When are direct bus services from the airport to tourist resorts not direct bus services from the airport to tourist resorts? Answer: when the regional government which dreamt up the scheme for direct bus services determines otherwise.
There seems to be precious little sympathy for the taxi drivers, but neither they nor the government is coming out of this affair with a great deal of credit, and where the government is concerned, it has moved the goalposts from what was originally said. This was that there would be direct bus services to the resorts, an intention which no longer holds good. When the director-general for transport, Jaume Mateu, let it be known that these services will be stopping in "pueblos" with 15,000 or more inhabitants, it was a further red rag to the taxi driver bull. He didn't actually specify which these pueblos will be, but they certainly include Inca and Manacor, because that much is known. Which other ones? Llucmajor along the route to Cala d'Or?
President Armengol, arguing earlier this week that citizens in certain towns have the right to a good system of public transport, referred to Sa Pobla and Son Servera, neither of which have populations of 15,000. So how does this marry with what Mateu has said? It doesn't, and the impression being given is that the government is making things up on the hoof. Initially, there was never any mention of there being stops anywhere other than in the resorts. Had this been decided but not revealed? Or have these additional stops been added as a way of getting the public more on the government's side (the public in the relevant pueblos, that is)?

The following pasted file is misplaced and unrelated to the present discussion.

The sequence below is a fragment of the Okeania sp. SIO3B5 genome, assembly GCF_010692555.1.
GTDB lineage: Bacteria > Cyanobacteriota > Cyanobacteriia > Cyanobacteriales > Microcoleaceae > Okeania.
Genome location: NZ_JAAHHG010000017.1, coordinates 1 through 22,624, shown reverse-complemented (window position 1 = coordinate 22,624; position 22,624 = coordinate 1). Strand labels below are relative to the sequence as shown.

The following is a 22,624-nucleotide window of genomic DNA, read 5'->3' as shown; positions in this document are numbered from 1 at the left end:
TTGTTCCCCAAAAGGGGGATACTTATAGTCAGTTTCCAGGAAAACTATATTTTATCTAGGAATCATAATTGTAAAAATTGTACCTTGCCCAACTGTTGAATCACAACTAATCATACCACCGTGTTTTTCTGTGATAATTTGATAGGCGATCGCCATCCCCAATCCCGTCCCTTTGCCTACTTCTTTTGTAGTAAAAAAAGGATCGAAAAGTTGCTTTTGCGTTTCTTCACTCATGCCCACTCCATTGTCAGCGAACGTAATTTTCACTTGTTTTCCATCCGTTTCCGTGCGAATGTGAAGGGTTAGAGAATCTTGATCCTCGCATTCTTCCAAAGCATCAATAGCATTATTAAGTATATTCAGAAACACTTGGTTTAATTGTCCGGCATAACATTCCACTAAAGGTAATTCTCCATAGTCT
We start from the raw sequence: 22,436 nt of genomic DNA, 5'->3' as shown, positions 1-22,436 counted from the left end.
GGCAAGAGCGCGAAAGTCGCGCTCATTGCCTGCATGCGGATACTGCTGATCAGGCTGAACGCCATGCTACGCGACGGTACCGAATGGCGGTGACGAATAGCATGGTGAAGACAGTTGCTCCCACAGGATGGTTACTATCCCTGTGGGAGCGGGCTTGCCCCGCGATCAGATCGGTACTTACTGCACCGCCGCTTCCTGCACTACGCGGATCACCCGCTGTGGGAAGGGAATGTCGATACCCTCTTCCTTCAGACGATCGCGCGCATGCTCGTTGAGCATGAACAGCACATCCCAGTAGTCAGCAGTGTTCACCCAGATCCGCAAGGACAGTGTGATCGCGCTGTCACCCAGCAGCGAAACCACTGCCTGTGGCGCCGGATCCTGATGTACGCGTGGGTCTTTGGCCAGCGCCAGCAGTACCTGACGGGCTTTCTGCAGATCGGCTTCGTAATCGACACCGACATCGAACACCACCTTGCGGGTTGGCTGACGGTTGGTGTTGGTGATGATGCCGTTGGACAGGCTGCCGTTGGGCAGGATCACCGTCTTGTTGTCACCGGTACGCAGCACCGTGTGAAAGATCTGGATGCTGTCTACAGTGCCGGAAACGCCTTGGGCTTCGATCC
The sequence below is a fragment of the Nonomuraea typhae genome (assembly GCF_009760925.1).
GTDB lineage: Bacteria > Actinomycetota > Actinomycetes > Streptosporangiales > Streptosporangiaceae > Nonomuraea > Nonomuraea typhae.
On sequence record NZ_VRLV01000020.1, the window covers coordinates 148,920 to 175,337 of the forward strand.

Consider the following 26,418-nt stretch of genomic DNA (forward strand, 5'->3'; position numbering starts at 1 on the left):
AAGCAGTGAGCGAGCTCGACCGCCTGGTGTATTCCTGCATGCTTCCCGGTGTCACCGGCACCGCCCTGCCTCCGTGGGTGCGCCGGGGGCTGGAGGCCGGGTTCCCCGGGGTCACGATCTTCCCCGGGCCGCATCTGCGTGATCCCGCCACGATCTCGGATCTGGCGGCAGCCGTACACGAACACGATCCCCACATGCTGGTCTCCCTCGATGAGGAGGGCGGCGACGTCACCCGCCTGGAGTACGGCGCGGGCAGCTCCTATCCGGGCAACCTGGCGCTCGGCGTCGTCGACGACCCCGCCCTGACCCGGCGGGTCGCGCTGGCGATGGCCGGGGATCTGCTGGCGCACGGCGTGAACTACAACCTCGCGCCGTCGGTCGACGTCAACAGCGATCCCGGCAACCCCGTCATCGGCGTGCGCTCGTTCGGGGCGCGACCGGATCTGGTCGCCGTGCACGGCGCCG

These bus services are therefore becoming new bus routes, simple as that. In which case, why - and the taxi drivers have asked the question - aren't they going to operate all year? And one wonders how feasible these services are in terms of serving both residents and tourists. Assuming, for example, the service which starts at Cala Bona fills up, then what happens to the residents of Manacor who might be waiting to be whisked off to the airport?
Improvisation is what one perceives, and improvisation in the name of winning the PR game against the taxi drivers, who do themselves few favours by trotting out some of the arguments they do with precisely the same PR aim. They are appealing to a public that may hold anti-hotelier sentiments (and this public is sizable) by suggesting that the hoteliers are implicated with the introduction of the services. It was said that the bus services are a government way of placating hoteliers as it will compensate hotels for the tourist tax. What!? By way of explanation, this is because hotels will save some money because of the bus services. While hotels do incur some cost with transfers, the notion that this has all been set up to appease them is frankly ridiculous.
One of the most sensible observations amidst an increasingly nonsensical situation has come from Bartolomé Deyà of the university's tourism faculty. There are tourist customers for everyone - buses, taxis, transfers - and the bus and taxi markets are different. Amen.